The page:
BE PART OF THE TEAM

Access exclusive podcasts, interviews and analysis with a monthly or annual membership

Become A Member
Dublin: 7°C Thursday 29 October 2020
Advertisement

Obama and Romney agree... Augusta should open membership doors to women

“It is obviously up to the club to decide, but his personal opinion is that women should be admitted to the club.”

Image: Steven Senne/AP/Press Association Images

BARACK OBAMA AND Mitt Romney agree on something…

Wait, what? No? Everyone’s still here? The world isn’t ending? Oh, good. But it still gets pretty political.

Both Obama and Romney entered the debate yesterday over the membership of women at Augusta National Golf Club, where The Masters golf tournament is currently taking place.

Obama press secretary Jay Carney said during Thursday’s White House press briefing that Obama thinks women should be admitted to the private, all-male club.

“The President’s answer to this question is yes,” Carney said. “He believes — his personal opinion is that women should be admitted.” When asked further about the president’s views, Carney said, “It is obviously up to the club to decide, but his personal opinion is that women should be admitted to the club.”

Meanwhile, after an event in Pennsylvania, Romney…um…echoed the president’s statements.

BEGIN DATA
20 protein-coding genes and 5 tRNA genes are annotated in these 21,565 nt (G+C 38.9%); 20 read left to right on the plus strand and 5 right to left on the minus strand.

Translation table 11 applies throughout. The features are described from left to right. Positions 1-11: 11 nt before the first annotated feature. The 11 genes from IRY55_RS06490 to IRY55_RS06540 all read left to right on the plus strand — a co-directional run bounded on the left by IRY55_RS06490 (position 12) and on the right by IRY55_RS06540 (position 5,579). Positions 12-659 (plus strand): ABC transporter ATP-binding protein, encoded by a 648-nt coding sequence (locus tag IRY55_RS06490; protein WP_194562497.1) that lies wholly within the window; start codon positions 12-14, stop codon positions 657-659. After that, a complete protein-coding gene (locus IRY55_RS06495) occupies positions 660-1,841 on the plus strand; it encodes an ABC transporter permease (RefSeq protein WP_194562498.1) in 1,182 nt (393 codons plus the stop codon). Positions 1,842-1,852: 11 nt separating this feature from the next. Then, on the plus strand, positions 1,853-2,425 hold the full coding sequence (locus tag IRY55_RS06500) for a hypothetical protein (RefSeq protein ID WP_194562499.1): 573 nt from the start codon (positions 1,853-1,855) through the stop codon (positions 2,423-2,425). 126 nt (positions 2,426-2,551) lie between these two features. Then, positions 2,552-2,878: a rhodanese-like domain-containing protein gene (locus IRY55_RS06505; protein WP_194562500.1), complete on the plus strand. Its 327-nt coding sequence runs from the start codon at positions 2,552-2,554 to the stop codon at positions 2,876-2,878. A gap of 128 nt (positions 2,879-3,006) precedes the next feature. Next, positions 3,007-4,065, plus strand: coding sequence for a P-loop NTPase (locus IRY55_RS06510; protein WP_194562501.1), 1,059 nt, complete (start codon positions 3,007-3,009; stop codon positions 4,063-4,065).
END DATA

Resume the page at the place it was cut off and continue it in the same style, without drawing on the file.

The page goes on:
“Well of course,” Romney said, according to NBC. “I’m not a member of Augusta. I don’t know if I would qualify — my golf game is not that good — but certainly if I were a member and if I could run Augusta which isn’t likely to happen but of course I’d have women in Augusta. Sure.”

The growing debate comes at a time when the club’s membership status has been thrust into the national spotlight again. See, IBM’s CEO traditionally earns membership to Augusta because of the company’s status as a sponsor of the tournament. The catch: This year, IBM has its first-ever female CEO, Virginia Rometty.

Augusta has avoided making comment on the issue, keeping in line with the policy that they don’t discuss membership status.

But this likely became political because both sides are looking to score with women voters in November’s election. Democrats have attempted to paint Republicans as waging a “war on women” with issues of contraception and invasive ultrasounds making their way into the national debate. Meanwhile, new polls show Obama holding astounding 30-point leads among women under 50.

Read more at Business Insider

Check out all TheScore’s US Masters coverage here>

Published with permission from:

Business Insider
Business Insider is a business site with strong financial, media and tech focus.

Read next:

COMMENTS (2)